|Golden boards like a wing, which is fine because Bo Hodges boards like a center. Golden has been a scoring threat from all three levels this year, including shooting almost 70% from the post. He spends a good deal of time hunting jumpers, which works for him within the framework of Butler's offense. He is the team's most efficient offensive player by some a decent margin.|
Really just the two over the past couple of weeks. Simas Lukosius is a 6’6” freshman big wing who averages 6.3/3.1/1.2 per game. He dropped 33 on 13-21/5-11/2-2 shooting in back-to-back games against Marquette and DePaul in the middle of February. He has put up a total of 18 points in Butler’s 5 games since then. With a shooting line of 39.1/28.9/89.8, he’s Butler best free throw shooter.
Fellow freshman Jayden Taylor - a starter for 18 games before Bo Hodges came back from injury - is the other meaningful bench player. He’s a volume scorer averaging 8.5/3/1.1 per game on 38.4/30.3/75.6 shooting. He’s a 6’4” guard who can fill in 1-3 in a pinch.
That’s it. In Butler’s last four games, they’ve averaged about 6 minutes per game spread among big men Miles Wilmoth, DJ Hughes, and Ty Groce. With Jair Bolden out injured, their bench is frightfully thin.
-What role should Zach Freemantle play? As discussed on this very website earlier this week, Xavier has been a better team with their erstwhile star forward watching from courtside. Butler loves playing with two big men - especially as they’ve tightened up the rotation - which would seem to predicate that Xavier does the same from time to time. If Xavier can’t force the matchups with a small lineup, they’re going to need something from a big man alongside Jack Nunge. Who that is remains to be seen.
-Who controls the pace? Butler does a very good job at turning games into merciless, low-possession slogs. Xavier is the third-fastest team in the league and sometimes struggles to get the biscuit in the basket (if you will) in the half court. There are easy baskets to be found on the run for the Muskies, but if Butler can choke them out, Xavier might have trouble scoring enough to win the game.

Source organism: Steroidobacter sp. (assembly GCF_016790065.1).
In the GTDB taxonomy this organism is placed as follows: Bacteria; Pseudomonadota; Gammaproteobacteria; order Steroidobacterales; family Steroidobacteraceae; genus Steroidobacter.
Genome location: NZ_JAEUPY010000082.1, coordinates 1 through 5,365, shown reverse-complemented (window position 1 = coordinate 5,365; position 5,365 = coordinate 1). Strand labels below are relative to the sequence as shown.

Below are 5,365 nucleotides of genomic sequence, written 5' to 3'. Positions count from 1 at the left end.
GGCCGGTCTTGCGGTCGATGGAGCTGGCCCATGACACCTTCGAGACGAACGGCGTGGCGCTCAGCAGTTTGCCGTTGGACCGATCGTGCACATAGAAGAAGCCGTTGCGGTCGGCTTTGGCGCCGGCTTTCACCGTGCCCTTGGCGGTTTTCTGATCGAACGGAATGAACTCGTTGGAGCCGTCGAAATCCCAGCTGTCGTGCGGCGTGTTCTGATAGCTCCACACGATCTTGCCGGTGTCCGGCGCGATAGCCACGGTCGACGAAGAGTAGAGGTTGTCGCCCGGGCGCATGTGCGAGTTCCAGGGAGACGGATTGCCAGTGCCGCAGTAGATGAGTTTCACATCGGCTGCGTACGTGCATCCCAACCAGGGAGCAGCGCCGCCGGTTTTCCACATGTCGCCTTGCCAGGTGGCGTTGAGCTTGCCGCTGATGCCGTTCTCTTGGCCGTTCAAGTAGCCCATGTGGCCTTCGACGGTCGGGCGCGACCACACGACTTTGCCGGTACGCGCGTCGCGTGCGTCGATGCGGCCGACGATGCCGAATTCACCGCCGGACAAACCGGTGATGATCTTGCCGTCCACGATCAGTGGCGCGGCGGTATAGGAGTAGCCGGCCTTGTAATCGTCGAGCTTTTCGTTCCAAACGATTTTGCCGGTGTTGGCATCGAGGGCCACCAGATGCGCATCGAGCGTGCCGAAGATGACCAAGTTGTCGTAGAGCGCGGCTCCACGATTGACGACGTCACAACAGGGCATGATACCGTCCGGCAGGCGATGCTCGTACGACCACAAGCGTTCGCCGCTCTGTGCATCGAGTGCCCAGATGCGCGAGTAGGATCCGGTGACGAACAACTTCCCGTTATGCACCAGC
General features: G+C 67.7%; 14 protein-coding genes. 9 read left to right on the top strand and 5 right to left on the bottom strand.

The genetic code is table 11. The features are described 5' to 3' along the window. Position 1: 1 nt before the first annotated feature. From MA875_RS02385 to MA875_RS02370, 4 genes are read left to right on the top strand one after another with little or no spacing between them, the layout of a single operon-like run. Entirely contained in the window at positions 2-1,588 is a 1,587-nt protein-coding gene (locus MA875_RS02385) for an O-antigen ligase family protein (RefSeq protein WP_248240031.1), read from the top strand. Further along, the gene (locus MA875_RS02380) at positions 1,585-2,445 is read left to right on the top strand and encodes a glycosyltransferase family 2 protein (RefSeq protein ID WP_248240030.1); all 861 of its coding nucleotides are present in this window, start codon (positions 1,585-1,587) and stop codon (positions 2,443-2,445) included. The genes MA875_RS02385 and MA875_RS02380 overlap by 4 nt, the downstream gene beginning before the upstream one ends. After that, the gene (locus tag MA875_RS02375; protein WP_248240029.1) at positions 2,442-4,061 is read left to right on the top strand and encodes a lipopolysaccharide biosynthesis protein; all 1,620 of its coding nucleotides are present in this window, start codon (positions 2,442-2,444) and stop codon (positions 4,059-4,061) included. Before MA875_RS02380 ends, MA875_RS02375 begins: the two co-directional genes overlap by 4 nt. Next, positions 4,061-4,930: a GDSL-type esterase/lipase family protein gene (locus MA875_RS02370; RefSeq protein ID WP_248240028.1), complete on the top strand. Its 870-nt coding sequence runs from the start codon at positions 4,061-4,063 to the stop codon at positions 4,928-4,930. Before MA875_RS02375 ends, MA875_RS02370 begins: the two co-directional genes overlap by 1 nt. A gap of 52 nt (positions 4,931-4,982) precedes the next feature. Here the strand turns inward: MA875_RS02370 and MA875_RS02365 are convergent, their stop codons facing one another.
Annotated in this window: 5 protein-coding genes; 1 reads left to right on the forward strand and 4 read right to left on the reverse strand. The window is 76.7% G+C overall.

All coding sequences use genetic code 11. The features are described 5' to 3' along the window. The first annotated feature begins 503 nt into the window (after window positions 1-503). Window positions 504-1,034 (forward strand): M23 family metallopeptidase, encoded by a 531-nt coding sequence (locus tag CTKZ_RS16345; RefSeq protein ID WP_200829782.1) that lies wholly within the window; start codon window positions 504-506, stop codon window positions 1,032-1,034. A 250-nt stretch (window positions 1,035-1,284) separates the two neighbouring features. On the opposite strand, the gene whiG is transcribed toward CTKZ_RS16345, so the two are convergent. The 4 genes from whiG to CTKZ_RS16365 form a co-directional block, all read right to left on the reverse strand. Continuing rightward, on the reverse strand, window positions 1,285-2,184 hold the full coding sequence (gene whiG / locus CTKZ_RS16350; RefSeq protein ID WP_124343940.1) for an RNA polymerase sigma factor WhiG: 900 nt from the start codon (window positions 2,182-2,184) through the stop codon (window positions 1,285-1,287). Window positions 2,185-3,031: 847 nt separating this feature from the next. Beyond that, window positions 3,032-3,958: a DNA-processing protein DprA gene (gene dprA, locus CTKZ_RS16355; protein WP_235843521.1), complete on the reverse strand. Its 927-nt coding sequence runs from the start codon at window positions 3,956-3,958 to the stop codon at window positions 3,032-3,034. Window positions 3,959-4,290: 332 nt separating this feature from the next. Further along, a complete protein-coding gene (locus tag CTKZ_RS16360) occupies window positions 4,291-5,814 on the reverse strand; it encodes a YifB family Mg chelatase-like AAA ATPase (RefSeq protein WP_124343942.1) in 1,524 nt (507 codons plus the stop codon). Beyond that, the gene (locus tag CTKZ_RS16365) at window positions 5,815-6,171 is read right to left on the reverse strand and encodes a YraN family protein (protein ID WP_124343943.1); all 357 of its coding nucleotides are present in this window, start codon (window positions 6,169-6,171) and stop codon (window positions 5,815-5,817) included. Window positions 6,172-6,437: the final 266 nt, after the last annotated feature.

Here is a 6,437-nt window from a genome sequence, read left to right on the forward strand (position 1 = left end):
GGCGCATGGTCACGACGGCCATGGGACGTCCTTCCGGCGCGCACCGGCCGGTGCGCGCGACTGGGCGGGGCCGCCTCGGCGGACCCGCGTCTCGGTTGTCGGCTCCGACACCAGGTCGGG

-Can Xavier win on the glass? It seems like X has been getting dominated on the boards, but they’re still the top DReb% team in the league. Neither of these teams does much on the offensive glass, but Xavier has the edge on the defensive end (obviously). In a low-possession game, second-chance points are worth their weight in gold. Xavier doesn’t necessarily need to harvest them on their own end, but they have to shut the glass off entirely for Butler.
-Keep the ball hot. Last time out against Georgetown - in what was indisputably their best offensive showing for quite some time - Xavier had 32 assists on 35 made baskets. Butler chokes off driving lanes with significant help defense, but the upshot of that is that they can be put in rotation if players penetrate and kick. If the Muskies move the ball like they did on Senior Night, good things will happen.
-Track Bryce Golden. He’s not exactly Steph Curry, but Golden is the best deep shooter on Butler and has the ability to turn a defense inside out by starting near the rim and drifting into space. When Butler’s guards - especially Aaron Thompson - get into the middle and occupy the attention of defending big men, Golden has a tendency to find himself in advantageous positions with nobody close to contest. Xavier has to be able to keep him from getting too many clean looks, because he is capable of changing the momentum of a game.
-Play 40 minutes. Xavier has struggled with this all year, despite being a fairly veteran team. Anybody who was cheering for this program a year ago knows that a Big East Tournament game is far from over at halftime. If Xavier has a chance to push the pedal down and run away, they need to keep that going until the final horn.